Updated: Dec 5, 2019
Clara Schumann was destined to become a virtuoso pianist even before her birth on September 13th in 1819. Her father Friedrich Wieck, a prominent piano pedagogue, had decided his next child would become a living example of his successful teaching methods. Beginning early with a rigorous routine of piano, violin, theory, composition, and counterpoint lessons, by age nine Clara was ready for the big stage in her birth town of Leipzig.
What followed was a whirlwind career with tours throughout the major concert halls of Europe, appearances as a soloist with leading orchestras, a performance of her very own piano concerto under the baton of Felix Mendelssohn when she was sixteen, encounters with royalty and the great intellectuals of the days - from Goethe to Grillparzer -, becoming an honorary member of the Viennese Gesellschaft der Musikfreunde, and receiving the title of ‘Royal and Imperial Chamber Virtuoso’ from the Emperor and Empress.
Clara thus developed primarily as a performer and was widely admired as a leading virtuoso of her time. Confident on the stage, she had a less secure relationship to composing. She shared with her diary, “I once believed that I possessed creative talent, but I have given up this idea; a woman must not desire to compose — there has never yet been one able to do it. Should I expect to be the one?”
Throughout her tumultuous life with Robert Schumann, pianist, composer, prolific writer, critic and father to her eight children, only rarely had she had the opportunity to work away from under his shadow. It wasn’t until 1853 that the Schumanns moved to an apartment in Düsseldorf where Clara had her own studio and was out of Robert’s earshot. Her diary reflects a change of heart, “There is nothing that surpasses the joy of creation.” After many years of neglecting that joy, she picked up composing once again.
That year proved productive, and Clara wrote a set of variations on occasion of Robert’s birthday, inscribed ‘For my dear husband for June 8, 1853, a weak attempt once more on the part of his Clara of old.’ The Three Romances stem from the same year, although they did not see publication until 1855. They were dedicated to Joseph Joachim, a talented violinist Clara had heard at a music festival with the Beethoven concerto, a piece that had launched his career at thirteen. Together, Clara and Joachim would form a musical partnership that would encompass over 238 concerts in Germany and Britain, with the duo particularly favoring Beethoven’s violin sonatas over any other repertoire.
“There is nothing that surpasses the joy of creation.” - Clara Schumann
Joachim was in the employ of Georg V of Hanover, for whom he performed Clara’s Romances. The monarch, completely blind but enamored of music, commented upon hearing them that the pieces gave him “marvelous, heavenly pleasure.” Indeed, there is much to be enthralled by in these three miniatures.
The piano opens the first romance on a D-flat major tonic chord, colored by climbing chromaticism in the middle voice. The violin responds with a complimentary motive a few measures later, interweaving in sinewy lines around the accompaniment. The entire piece is fluid and restless but unhurried and in constant modulation, several secondary dominants interspersed throughout taking the piece to several keys. The middle section is short but intense, with driving upward motion, and sped up by triplet figures. The opening calm returns to close the piece, ending with a short coda.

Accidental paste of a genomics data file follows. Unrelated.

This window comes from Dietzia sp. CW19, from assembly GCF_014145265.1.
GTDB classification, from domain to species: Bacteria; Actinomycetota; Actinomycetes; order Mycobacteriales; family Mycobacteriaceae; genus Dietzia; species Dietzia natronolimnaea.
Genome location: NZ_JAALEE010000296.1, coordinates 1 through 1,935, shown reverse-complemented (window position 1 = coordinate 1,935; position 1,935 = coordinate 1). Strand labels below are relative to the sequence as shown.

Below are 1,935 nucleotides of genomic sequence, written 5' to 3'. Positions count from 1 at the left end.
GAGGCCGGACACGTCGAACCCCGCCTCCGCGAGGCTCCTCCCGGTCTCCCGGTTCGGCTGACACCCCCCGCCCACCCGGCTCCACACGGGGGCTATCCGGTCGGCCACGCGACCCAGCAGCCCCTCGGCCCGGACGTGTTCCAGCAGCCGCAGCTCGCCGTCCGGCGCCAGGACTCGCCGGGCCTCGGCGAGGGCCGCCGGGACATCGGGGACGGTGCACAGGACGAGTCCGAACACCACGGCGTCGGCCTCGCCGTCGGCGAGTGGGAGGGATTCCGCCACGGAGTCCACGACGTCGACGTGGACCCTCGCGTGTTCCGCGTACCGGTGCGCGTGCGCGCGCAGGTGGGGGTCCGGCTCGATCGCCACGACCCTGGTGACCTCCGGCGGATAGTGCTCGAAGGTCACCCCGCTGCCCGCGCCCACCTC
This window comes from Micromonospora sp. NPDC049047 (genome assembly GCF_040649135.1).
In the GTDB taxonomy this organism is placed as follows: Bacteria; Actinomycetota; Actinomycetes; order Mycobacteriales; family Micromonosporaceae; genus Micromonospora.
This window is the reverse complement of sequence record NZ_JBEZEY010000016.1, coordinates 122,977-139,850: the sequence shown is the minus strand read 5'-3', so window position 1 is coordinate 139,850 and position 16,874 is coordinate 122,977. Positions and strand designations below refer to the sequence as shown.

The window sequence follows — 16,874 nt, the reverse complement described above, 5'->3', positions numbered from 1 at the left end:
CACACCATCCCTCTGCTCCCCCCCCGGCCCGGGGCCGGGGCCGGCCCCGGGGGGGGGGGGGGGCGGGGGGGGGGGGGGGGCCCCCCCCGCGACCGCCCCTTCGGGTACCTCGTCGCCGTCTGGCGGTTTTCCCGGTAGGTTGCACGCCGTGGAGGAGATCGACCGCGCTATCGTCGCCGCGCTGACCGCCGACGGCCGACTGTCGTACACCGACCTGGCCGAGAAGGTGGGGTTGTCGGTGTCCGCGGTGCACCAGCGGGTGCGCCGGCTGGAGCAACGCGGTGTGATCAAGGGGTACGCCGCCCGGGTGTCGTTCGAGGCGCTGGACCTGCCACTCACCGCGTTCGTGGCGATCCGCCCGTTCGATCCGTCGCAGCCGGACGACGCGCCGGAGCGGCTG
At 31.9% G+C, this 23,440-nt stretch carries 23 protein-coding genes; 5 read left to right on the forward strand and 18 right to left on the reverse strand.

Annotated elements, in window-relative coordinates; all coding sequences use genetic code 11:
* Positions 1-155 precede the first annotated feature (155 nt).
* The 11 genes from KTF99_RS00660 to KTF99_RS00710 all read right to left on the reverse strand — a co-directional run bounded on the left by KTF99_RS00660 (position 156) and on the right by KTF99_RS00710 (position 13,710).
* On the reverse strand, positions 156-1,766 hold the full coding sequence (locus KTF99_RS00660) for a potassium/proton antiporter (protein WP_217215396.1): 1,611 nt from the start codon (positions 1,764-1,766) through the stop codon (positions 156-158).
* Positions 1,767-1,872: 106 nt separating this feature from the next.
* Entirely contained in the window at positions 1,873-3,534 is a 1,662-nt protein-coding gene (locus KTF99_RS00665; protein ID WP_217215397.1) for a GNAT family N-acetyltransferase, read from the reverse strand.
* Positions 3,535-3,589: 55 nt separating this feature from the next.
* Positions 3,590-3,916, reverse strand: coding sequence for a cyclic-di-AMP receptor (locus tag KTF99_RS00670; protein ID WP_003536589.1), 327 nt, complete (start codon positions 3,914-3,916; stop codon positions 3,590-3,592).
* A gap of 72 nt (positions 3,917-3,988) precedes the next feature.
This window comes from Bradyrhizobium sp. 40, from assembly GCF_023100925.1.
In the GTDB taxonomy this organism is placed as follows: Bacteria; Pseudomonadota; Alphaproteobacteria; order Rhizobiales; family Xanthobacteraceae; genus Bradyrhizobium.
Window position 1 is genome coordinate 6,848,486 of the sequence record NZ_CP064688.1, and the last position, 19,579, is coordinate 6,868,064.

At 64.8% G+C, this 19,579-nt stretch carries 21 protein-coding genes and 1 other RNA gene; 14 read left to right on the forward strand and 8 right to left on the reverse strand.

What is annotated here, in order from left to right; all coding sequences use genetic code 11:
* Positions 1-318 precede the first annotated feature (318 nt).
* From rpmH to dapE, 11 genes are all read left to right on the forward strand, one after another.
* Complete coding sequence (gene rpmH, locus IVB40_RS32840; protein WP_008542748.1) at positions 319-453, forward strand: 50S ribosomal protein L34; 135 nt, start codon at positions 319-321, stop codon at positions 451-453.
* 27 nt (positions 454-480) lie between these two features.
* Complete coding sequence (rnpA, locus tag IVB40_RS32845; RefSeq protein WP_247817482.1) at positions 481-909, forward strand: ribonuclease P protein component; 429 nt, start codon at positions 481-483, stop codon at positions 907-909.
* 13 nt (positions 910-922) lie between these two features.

The more somber and solemn second Romance is in g-minor, and almost sounds like a chorale in the outer sections. The violin here has the declamatory, pathos-laden main theme with characteristic leaps of an octave that recur often.The piano merely supports with chords below until it too picks up the leaps, leading into the middle section and into a bright G-major. The middle section has the two instruments playing with ease and in harmony, creating an amicable, pastoral feel. Both the nature of the theme and its rendition, with numerous ornaments and trills, evokes bird calls and yodels, supplanting the listener in a German countryside. The A section then returns, closing with the theme from the middle section now in g-minor and restoring balance.
The final romance is the most emotional and intense. The piano opens with passionate rising arpeggios, over which the violin carries a beautiful melody. In some ways it is very reminiscent of Robert Schumann’s song Widmung, written on the occasion of the couple’s wedding day on September 12th, 1840. This B-flat romance is also the most complex in terms of variety of material, with a middle section that lessens in excitement, but not by much. A staccato version of the opening material returns, as do the arpeggios.
While these romances may not be the first pieces to spring to mind when we think of the music of the 19th century, dominated as it was by the towering figures of Beethoven, Liszt, Wagner and other larger-than-life composers, they do offer an opposite charm. Never meant to compete with the symphony or to be performed in a large concert hall, they are the most at home in the salon. A common and popular genre during the time in which Clara Wieck’s pianistic career thrived, the romance described an amicable piece for piano solo or another instrument with piano accompaniment. At times languid, dreamy, and fiery Clara’s romances offer a spectrum of moods and are intimately crafted pieces, offering a glimpse into the inner world of an extraordinary woman who had found her own voice again amid the noise of everyday life.